This is the one that started it all - the world's first geocoin. The idea came about as I was looking for a special signature item to create for my upcoming 100th cache find. A fellow geocacher turned me on to military challenge coins and they seemed ideal for a signature item - durable, easy to carry, and unique. I did some research and found out that there were a number of places on the Web that could mint custom coins. I sent my design idea to D&R Military Specialties and before long had my first batch of 100 coins in hand. On September 30, 2001, I set out with Jeremy to hunt down what is still to this day one of my most memorable caches, Light House Point (GC126C). As planned, I placed the first of the coins - #002 - into this cache to celebrate my milestone. Jeremy was just in the process of unveiling Travel Bugs on Geocaching.com and graciously offered to track the coins on the website using the numbers that were engraved in the coins.
I had a second batch of version 1 coins minted about a year later (numbers 101-200). By then I had been contacted by several individuals wanting to mint their own coins and to help them with costs I made the design I had created for the coin reverse available to all who wanted to use it. That's why you will see several geocoins from this era using this design.
As I began running out of version 1 geocoins I realized that I needed to redesign them. Not only was I starting to find the version 1 design boring, but the reverse that I created was a violation of the Geocaching.com logo usage rules (I had altered the logo by reconfiguring it to work more cleanly on the round surface of a coin). The redesign led to the coin that you see above. The reverse displays the view across Priest Lake (my favorite place in the world) toward Chimney Rock, Mount Roothaan and the heart of the Selkirk Crest that rise above the lake's eastern shore. This coin design also featured the first of what would become a tradition on Moun10Bike Geocoins - a hidden code that would reveal the location of a special geocache.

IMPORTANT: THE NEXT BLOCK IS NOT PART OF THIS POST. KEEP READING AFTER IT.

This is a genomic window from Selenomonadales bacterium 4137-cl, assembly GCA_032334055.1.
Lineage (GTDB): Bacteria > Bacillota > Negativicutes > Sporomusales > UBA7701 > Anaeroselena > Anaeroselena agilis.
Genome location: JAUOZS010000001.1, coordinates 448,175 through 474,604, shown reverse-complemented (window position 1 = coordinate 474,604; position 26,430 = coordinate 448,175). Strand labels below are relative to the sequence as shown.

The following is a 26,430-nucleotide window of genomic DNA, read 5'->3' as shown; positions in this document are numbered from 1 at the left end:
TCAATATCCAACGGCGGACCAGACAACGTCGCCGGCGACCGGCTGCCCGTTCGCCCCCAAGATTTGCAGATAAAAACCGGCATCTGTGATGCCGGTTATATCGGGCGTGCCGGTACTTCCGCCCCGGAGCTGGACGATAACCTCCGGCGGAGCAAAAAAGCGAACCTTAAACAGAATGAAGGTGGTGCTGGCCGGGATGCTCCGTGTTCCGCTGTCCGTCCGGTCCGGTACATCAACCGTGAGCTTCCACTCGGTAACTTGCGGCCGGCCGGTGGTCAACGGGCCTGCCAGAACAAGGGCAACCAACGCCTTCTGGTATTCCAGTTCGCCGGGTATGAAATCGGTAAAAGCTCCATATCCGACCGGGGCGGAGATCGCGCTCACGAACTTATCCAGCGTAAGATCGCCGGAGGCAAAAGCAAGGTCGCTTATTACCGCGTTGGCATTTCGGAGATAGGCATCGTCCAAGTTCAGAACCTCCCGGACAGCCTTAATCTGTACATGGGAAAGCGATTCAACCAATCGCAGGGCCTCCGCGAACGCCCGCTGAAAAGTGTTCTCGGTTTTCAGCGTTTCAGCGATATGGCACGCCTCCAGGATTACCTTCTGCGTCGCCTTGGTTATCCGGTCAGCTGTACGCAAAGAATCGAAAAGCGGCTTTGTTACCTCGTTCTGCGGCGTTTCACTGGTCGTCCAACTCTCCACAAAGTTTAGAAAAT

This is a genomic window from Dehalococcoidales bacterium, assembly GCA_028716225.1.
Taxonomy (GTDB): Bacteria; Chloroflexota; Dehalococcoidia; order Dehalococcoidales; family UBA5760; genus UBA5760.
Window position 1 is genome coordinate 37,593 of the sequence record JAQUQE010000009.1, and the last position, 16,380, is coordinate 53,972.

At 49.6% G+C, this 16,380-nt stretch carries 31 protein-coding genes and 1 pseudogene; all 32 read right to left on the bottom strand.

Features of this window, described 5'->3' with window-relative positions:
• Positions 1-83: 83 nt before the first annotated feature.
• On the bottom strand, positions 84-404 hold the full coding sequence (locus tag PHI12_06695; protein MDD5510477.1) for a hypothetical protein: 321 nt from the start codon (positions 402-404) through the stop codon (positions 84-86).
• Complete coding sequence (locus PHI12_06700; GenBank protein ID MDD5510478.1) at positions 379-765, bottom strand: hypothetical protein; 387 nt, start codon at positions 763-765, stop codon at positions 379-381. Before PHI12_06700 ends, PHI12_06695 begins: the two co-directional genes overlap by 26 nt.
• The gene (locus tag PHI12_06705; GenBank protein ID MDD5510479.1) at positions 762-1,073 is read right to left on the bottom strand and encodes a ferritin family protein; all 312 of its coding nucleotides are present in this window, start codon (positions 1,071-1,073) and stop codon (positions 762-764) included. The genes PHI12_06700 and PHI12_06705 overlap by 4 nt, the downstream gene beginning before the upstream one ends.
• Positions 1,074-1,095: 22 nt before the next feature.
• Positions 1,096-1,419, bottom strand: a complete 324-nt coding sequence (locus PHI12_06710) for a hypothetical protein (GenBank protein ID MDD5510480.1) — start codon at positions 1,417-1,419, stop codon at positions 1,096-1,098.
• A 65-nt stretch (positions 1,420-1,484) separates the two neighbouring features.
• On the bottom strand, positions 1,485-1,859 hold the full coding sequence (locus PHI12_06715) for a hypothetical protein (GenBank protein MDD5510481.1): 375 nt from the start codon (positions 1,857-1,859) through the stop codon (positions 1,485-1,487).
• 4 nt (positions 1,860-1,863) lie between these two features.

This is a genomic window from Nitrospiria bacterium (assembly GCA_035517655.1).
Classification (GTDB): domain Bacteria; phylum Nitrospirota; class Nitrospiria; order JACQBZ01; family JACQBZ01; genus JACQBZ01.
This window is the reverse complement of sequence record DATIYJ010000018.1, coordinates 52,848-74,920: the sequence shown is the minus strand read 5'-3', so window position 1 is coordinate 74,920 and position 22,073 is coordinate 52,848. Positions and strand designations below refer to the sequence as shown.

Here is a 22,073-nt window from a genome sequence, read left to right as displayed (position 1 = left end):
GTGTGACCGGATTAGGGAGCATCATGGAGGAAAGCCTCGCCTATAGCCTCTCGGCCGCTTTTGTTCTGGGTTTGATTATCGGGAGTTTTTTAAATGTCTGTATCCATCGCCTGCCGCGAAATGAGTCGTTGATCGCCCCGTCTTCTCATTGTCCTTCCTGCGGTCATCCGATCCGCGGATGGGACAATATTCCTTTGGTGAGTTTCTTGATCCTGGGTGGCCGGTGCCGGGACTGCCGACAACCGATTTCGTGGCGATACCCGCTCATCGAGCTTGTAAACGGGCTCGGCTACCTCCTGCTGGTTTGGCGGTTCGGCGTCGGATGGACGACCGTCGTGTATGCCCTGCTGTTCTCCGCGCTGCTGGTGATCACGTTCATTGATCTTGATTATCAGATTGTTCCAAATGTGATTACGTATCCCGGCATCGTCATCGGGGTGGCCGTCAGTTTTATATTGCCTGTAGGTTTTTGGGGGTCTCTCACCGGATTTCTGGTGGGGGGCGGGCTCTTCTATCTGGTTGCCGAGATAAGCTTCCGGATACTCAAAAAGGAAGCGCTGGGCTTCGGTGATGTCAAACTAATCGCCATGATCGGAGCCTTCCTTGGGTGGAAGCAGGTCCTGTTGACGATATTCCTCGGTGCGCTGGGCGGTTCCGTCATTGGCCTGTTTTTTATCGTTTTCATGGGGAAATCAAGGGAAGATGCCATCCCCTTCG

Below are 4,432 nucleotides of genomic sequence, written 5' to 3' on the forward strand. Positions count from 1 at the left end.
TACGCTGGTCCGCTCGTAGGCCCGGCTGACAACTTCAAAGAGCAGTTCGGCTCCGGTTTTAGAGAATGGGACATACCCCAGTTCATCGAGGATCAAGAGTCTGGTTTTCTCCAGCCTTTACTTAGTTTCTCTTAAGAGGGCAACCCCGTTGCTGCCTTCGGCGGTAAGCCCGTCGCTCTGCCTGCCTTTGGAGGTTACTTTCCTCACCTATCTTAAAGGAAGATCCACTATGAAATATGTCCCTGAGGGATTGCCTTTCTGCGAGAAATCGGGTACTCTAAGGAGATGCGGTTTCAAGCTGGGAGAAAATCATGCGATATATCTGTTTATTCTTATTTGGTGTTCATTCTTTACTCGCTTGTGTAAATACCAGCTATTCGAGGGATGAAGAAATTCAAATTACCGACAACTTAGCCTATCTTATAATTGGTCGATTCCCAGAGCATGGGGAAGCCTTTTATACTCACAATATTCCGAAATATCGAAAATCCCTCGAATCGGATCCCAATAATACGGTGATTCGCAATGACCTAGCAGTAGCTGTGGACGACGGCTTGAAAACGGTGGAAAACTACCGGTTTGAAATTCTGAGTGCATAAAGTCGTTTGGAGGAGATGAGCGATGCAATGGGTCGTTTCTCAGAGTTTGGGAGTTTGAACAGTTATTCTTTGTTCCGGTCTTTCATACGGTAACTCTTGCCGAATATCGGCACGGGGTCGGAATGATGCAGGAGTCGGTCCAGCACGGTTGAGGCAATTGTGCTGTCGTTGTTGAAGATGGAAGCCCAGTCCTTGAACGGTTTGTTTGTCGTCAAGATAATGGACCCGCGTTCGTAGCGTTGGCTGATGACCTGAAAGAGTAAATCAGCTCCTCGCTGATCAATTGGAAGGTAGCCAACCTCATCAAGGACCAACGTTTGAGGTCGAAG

These geocoins were again minted by D&R Military Specialties and the first one was released February 21, 2004 in my "Moun10Bike Maze Multicache" (GCH6R6). They were minted in a single batch of 200 numbered from 201 through 400.
This geocoin was designed during the summer of 2005 when the geocoin fever was at its peak. The reverse features a photo I snapped of a sunset seen from Cougar Rock near our cabin on Priest Lake, Idaho, and a quote from Albert Einstein regarding the knowledge revealed by looking deeply into nature (a quote I found fitting given the nature of geocaching!). Outlines of the states of Washington and Idaho adorn the outer rims of the compass, relecting my dual "homes", and once again there is a hidden code on the coin that leads to a special cache that will be placed when the version 4 Moun10Bike Geocoin is ready.
I had 500 of these coins minted by Coins & Pins and the first one was released on October 29, 2005, at an event in Spokane, Washington.
This is the current version of the Moun10Bike Geocoin. It was designed to commemorate the 10th anniversary of geocoins, specifically the placement of the first geocoin in the wild on September 30, 2001 at the now-defunct "Light House Point" cache (GC126C). The reverse features a rendition of the rickety aluminum ladder that once led up to the rocky promontory and an image of the original Moun10Bike Geocoin that was placed there.
Two hundred of these coins have been minted by DirectMint.com, and they are not for sale or trade. They are distributed only by placement in caches.
The 2005 Christmas Coinament was the first of what would become an annual tradition of releasing a coin ornament ("coinament") for the holidays wishing fellow geocachers a Merry Christmas and a Cache-Filled New Year. The picture is a family photo taken during our summer vacation at our property on Priest Lake, Idaho.
I had 100 of the coins minted by Coins and Pins and started releasing them on December 13, 2005.